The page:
S.O.B: China Retreats From Mexico

Bertel Schmitt
by Bertel Schmitt

Think the US is drowning in cheap Chinese goods? Think again. Production is rapidly going South. According to corporate consultant AlixPartners, Mexico has leapfrogged China to be ranked as the cheapest country in the world for companies looking to manufacture products for the U.S. market. India is now No. 2, followed by China and then Brazil.

A number of Chinese car manufacturers have tried to use NAFTA’s soft underbelly as an entry into North America. Zhongxing, FAW, Geely, ChangAn and more announced plans to Hecho en México. One by one, they have been shelving the plans. Cheap production is one thing. Lack of customers another. This summer, FAW cancelled plans for a Mexican manufacturing plant. Before, Geely and Zhongxing had said “bu hao” and packed up.

China’s ChangAn was thought to have the most robust stomach for Mexican food. Looks like they also lost their appetite.

ChangAn Automobile Group, China’s No. 3 automaker, said to Reuters that it had slowed down plans to set up a Mexican plant. .”We are still doing market research there. There won’t be any big investment for the time being,” Zhu Huarong, head of Changan’s research and development division, told the wire service.

ChangAn is keeping the doors open, just in case the market turns around. Yet, it probably makes more sense to focus on the booming home market in China than on the graveyard a.k.a. North America.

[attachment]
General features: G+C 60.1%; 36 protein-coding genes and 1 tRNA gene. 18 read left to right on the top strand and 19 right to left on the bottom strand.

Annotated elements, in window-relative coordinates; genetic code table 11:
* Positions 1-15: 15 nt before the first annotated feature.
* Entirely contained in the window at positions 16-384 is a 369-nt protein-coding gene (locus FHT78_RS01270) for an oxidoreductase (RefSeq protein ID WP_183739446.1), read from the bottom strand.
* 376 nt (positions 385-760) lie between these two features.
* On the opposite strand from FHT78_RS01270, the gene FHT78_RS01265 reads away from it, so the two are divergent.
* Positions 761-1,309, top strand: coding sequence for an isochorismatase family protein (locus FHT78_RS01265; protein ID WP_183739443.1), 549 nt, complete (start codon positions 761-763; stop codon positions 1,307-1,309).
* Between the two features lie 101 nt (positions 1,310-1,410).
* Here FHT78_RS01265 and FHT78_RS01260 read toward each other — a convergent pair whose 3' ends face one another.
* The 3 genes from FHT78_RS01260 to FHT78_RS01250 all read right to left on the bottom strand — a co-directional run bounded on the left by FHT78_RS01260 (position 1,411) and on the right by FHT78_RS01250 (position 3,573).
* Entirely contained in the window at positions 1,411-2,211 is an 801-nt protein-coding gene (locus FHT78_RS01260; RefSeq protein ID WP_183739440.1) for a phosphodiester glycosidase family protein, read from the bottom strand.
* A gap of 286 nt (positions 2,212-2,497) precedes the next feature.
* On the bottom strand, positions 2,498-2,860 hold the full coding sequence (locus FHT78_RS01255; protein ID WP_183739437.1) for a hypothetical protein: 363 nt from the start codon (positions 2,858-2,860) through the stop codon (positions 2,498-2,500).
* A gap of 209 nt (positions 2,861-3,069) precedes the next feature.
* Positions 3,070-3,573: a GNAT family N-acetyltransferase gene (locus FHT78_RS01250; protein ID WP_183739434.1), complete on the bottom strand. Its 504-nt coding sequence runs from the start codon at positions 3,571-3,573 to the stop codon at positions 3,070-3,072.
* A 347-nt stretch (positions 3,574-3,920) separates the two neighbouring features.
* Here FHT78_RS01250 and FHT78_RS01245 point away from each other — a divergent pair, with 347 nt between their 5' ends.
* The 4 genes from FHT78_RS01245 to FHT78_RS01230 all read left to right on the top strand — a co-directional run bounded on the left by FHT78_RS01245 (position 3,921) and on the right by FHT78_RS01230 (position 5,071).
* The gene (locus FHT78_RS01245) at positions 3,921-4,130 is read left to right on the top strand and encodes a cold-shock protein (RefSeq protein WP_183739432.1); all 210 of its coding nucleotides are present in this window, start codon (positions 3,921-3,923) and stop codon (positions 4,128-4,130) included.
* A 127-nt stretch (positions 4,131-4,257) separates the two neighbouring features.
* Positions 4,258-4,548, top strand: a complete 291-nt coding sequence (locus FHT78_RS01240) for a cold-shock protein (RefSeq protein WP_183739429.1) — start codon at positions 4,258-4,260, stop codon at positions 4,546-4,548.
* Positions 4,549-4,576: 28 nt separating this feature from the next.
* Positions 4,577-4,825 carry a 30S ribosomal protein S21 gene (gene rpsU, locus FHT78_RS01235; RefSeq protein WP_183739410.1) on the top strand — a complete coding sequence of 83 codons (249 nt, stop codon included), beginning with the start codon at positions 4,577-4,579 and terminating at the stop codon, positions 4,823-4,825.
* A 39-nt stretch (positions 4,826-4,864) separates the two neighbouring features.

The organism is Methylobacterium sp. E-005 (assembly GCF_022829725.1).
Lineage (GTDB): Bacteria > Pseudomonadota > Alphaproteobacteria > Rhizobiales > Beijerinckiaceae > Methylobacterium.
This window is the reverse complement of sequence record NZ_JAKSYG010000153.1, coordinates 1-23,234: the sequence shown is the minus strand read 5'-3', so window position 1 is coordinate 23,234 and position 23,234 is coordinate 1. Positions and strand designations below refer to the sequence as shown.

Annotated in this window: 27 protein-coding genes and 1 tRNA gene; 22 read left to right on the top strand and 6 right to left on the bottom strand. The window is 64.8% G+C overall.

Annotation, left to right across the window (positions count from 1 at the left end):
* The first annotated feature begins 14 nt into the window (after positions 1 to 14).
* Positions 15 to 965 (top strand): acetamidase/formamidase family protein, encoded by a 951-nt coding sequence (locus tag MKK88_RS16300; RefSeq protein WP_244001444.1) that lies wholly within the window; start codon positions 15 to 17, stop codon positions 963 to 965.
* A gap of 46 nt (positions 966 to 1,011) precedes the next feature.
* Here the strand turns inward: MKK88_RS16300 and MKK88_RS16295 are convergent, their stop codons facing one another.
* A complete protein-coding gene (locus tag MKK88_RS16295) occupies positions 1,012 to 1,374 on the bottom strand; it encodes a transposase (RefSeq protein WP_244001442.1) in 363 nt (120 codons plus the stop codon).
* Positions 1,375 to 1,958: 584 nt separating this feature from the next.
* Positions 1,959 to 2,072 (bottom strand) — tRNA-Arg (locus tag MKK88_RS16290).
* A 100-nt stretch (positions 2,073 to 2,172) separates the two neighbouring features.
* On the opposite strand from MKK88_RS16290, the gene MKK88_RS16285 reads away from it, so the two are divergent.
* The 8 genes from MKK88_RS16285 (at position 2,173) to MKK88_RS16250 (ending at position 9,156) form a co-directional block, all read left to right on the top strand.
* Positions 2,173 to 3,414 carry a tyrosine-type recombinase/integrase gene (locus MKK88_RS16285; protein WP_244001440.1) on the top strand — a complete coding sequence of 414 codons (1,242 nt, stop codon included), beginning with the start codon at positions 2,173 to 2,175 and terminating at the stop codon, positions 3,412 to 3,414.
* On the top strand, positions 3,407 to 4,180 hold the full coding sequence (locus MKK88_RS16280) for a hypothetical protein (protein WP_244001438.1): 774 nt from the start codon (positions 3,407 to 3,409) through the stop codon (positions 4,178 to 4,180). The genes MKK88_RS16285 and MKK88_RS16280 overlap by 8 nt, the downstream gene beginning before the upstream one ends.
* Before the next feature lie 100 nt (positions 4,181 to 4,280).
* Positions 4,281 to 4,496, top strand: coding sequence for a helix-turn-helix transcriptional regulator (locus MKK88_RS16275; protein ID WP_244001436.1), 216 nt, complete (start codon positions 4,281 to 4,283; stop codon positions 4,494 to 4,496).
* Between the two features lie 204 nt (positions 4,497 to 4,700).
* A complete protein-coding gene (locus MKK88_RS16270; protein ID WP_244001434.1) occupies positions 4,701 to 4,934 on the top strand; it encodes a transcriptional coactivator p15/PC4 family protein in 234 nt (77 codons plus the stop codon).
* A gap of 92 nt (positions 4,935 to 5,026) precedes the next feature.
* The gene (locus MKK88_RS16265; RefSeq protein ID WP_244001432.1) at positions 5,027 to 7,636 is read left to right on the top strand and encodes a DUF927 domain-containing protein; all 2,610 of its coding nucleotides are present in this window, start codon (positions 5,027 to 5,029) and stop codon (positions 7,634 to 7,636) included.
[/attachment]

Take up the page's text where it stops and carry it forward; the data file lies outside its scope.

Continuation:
Bertel Schmitt
Bertel Schmitt

Bertel Schmitt comes back to journalism after taking a 35 year break in advertising and marketing. He ran and owned advertising agencies in Duesseldorf, Germany, and New York City. Volkswagen A.G. was Bertel's most important corporate account. Schmitt's advertising and marketing career touched many corners of the industry with a special focus on automotive products and services. Since 2004, he lives in Japan and China with his wife <a href="http://www.tomokoandbertel.com"> Tomoko </a>. Bertel Schmitt is a founding board member of the <a href="http://www.offshoresuperseries.com"> Offshore Super Series </a>, an American offshore powerboat racing organization. He is co-owner of the racing team Typhoon.

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  • Vww12 Vww12 on Nov 24, 2009

    Just between the security issues and the government bureaucracy issues alone, it is difficult to do business in Mexico.

  • John Horner John Horner on Nov 24, 2009

    My friends who have tried doing business in Mexico have said that the hidden costs of required payoffs generally negated any theoretical cost advantages. Mexico has hardly displaced China as a source of cheap manufactured good. http://www.census.gov/foreign-trade/balance/c2010.html#2009

    For 2009, the US had total imports from Mexico worth $125B and exports to Mexico worth $92.5B. Crude oil is the #1 import from Mexico to the US at about 1/3 of that $125B. In that same year, US imports from China were $212.8B while US exports to China were a measly $47B. The vast majority of the US' imports from China are manufactured goods. http://www.census.gov/foreign-trade/balance/c5700.html#2009

    US trade imbalance with Mexico: $-32.5B

    US trade imbalance with China: $-165.8B

    • MBella MBella on Nov 24, 2009

      What I don't get is why dollars are used as units for measuring trade defecits. An American product costs more dollars than the equal Mexican or Chinese prodcut. The damage to the economy is way more than 32.5B with Mexico, or 165.8B with China.

  • Obbop Obbop on Nov 24, 2009

    Too bad the USA can not send Mexico's citizen's medical bills accrued in the USA to Mexico for payment, along with the enormous incarceration costs and the many other costs from the many benefits so easily attained via phohy identification.